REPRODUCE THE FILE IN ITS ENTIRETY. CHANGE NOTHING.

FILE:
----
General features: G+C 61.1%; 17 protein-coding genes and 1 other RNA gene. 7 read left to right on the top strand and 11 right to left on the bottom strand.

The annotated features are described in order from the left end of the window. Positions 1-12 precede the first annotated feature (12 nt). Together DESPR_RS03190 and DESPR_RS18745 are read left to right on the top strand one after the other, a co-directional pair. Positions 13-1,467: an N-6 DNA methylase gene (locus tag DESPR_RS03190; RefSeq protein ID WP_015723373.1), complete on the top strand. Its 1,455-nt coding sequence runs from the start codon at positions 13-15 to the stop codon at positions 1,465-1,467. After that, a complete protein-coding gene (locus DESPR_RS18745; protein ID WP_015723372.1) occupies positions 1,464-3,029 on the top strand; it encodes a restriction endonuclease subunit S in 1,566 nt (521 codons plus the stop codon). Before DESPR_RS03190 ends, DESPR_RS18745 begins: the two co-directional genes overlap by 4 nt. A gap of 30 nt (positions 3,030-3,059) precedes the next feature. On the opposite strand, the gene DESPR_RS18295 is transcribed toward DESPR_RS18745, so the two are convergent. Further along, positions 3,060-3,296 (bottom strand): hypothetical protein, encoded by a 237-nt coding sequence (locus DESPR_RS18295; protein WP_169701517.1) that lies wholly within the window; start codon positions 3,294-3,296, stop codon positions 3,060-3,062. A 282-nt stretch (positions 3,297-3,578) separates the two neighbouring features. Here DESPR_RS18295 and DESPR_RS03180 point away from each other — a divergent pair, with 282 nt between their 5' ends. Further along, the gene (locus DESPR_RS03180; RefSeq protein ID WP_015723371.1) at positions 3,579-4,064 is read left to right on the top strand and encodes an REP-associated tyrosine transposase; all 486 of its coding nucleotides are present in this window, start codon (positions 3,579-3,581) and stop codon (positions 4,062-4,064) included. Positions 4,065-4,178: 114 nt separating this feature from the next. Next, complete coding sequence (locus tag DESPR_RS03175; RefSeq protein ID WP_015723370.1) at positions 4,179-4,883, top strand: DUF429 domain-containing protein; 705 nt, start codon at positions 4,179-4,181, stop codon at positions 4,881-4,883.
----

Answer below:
General features: G+C 61.1%; 17 protein-coding genes and 1 other RNA gene. 7 read left to right on the top strand and 11 right to left on the bottom strand.

The annotated features are described in order from the left end of the window. Positions 1-12 precede the first annotated feature (12 nt). Together DESPR_RS03190 and DESPR_RS18745 are read left to right on the top strand one after the other, a co-directional pair. Positions 13-1,467: an N-6 DNA methylase gene (locus tag DESPR_RS03190; RefSeq protein ID WP_015723373.1), complete on the top strand. Its 1,455-nt coding sequence runs from the start codon at positions 13-15 to the stop codon at positions 1,465-1,467. After that, a complete protein-coding gene (locus DESPR_RS18745; protein ID WP_015723372.1) occupies positions 1,464-3,029 on the top strand; it encodes a restriction endonuclease subunit S in 1,566 nt (521 codons plus the stop codon). Before DESPR_RS03190 ends, DESPR_RS18745 begins: the two co-directional genes overlap by 4 nt. A gap of 30 nt (positions 3,030-3,059) precedes the next feature. On the opposite strand, the gene DESPR_RS18295 is transcribed toward DESPR_RS18745, so the two are convergent. Further along, positions 3,060-3,296 (bottom strand): hypothetical protein, encoded by a 237-nt coding sequence (locus DESPR_RS18295; protein WP_169701517.1) that lies wholly within the window; start codon positions 3,294-3,296, stop codon positions 3,060-3,062. A 282-nt stretch (positions 3,297-3,578) separates the two neighbouring features. Here DESPR_RS18295 and DESPR_RS03180 point away from each other — a divergent pair, with 282 nt between their 5' ends. Further along, the gene (locus DESPR_RS03180; RefSeq protein ID WP_015723371.1) at positions 3,579-4,064 is read left to right on the top strand and encodes an REP-associated tyrosine transposase; all 486 of its coding nucleotides are present in this window, start codon (positions 3,579-3,581) and stop codon (positions 4,062-4,064) included. Positions 4,065-4,178: 114 nt separating this feature from the next. Next, complete coding sequence (locus tag DESPR_RS03175; RefSeq protein ID WP_015723370.1) at positions 4,179-4,883, top strand: DUF429 domain-containing protein; 705 nt, start codon at positions 4,179-4,181, stop codon at positions 4,881-4,883.